Email personalization

Beyond a Name in the Subject Line: What Is Email Personalization?


By Paul Kirby
Senior Email Marketing Manager, Email on Acid

What if your email subscribers enjoyed getting your emails? Not just tolerated them as the way to get an occasional deal (or worse, gave you their email address in exchange for gated content and never got around to unsubscribing)? What if they actually looked forward to seeing your name in their inbox?

Too good to be true? Not necessarily. There are plenty of email marketing best practices that can boost subscriber satisfaction, but the one with the most potential for long-term growth is effective personalization.

What Personalization Is and Isn’t

The first thing most marketers think of when they hear “personalization” is putting the recipient’s first name in the subject line or the copy of an email. While that is technically personalization, it’s all too often just superficial. Showing you know your subscribers’ names doesn’t mean you know them, any more than reading someone’s name off a name tag at a convention means you’re best friends.

So, what is personalization then? There isn’t one way to define or create personalization, but the result should give each subscriber the feeling that the email they received was individually crafted for them.

One of my favorite examples is a site called BookBub, which sends daily updates on discounts and new releases for books you might like. Not every book they recommend is something I’m interested in, but virtually every email has one or more books that I might want, and that keeps me opening their emails.

Here’s an example of a personalized email from BookBub:

Bookbub personalized email
While this example isn’t from my personal email, one of my colleagues received some recommendations based on interests in non-fiction, biographies and humor.

 

In my previous role in ecommerce, one of my favorite strategies was looking at products that were on sale and finding customers with those products on their wish lists. It’s a very simple way to personalize, but one that always brought great return on investment.

Email personalization can be technically sophisticated, such as using dynamic content to swap out elements of imagery, copy, links, etc. based on subscriber information. Or it can have a simpler approach, like segmenting your audience so that email A goes out part of your audience, email B goes out to others, and so on.

Knowing Your Subscribers

Whether you’re using the most advanced dynamic content techniques or crafting individual messages for each segment, you need to know your subscribers to personalize effectively. That means not only having good data on your subscribers, but also analyzing that data to determine what kind of message will resonate with different types of subscribers. Some data points you can consider include purchase history, abandoned carts, browsing behavior, and answers to survey questions – but almost any data is potentially useful.

Going back to the BookBub example, they asked me to pick a handful of favorite authors and genres, and then used that information to recommend books.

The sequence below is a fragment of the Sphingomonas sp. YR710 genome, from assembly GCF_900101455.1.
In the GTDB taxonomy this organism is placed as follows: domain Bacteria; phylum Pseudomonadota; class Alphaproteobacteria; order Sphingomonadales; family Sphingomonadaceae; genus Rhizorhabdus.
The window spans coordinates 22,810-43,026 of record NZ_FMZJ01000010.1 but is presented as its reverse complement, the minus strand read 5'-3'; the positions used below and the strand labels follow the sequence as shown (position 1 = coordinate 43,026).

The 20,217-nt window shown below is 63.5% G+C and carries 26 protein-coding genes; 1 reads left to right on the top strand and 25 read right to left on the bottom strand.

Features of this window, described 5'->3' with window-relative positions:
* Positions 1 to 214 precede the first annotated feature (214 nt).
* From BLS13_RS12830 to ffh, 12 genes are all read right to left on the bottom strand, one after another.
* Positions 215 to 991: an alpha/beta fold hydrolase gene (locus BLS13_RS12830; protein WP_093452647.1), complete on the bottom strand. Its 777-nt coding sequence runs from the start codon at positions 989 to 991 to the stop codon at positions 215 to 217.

Spotify is another company that does a good job personalizing emails. Subscribers get regular messages letting them know about new music releases from artists they’ve listened to, or concerts coming up in their area.

spotify personalized email
Spotify personalizes emails based on music the subscriber listens to.

 

Data management is foundational to personalization. If you want to personalize email, your relevant data needs to be accessible in your email system. That might sound obvious, but I’ve seen many cases of data being siloed in a way that makes it effectively non-existent for email purposes. It’s also important to consider what data you don’t have but might be able to collect.

The nuts and bolts of data management is a whole other topic, but it’s something you have to think about before you start developing personalization strategies.

How to Personalize Your Email Marketing

How and why you personalize will depend heavily on your business type, specific objectives for your email channel, and the nature of your subscriber base. You can get started by asking some questions like:

  • Does this email I’m sending make sense for my entire subscriber base, or is it relevant only to a subset? If the email is appropriate for the entire base, is there a section or call—to-action (CTA) that can be personalized?
  • Are there segments of my subscriber base not currently receiving relevant messaging?
  • Is there customer data (purchase history, browsing behavior, survey answers, etc.) that can inform more customized messaging?
  • Are there specific emails that are performing very well or very poorly with certain segments of my subscriber base? What insights can I gain from these messages?

Looking for some inspiration? There are a number of great examples online, including these 13 compiled by HubSpot and another eight curated by Campaign Monitor. If you’ve got some good examples of personalized emails you’ve received (or sent yourself), share them in the comments!

Final Words

In the end, personalization is about making sure the right message gets to the right people, rather than trying to get a predetermined message out to as many people as possible. It takes investment in time and resources, but it’s an investment that can bring better results in all email marketing metrics. And maybe it can change the way your subscribers think about your emails.

 

Author: Melanie Graham

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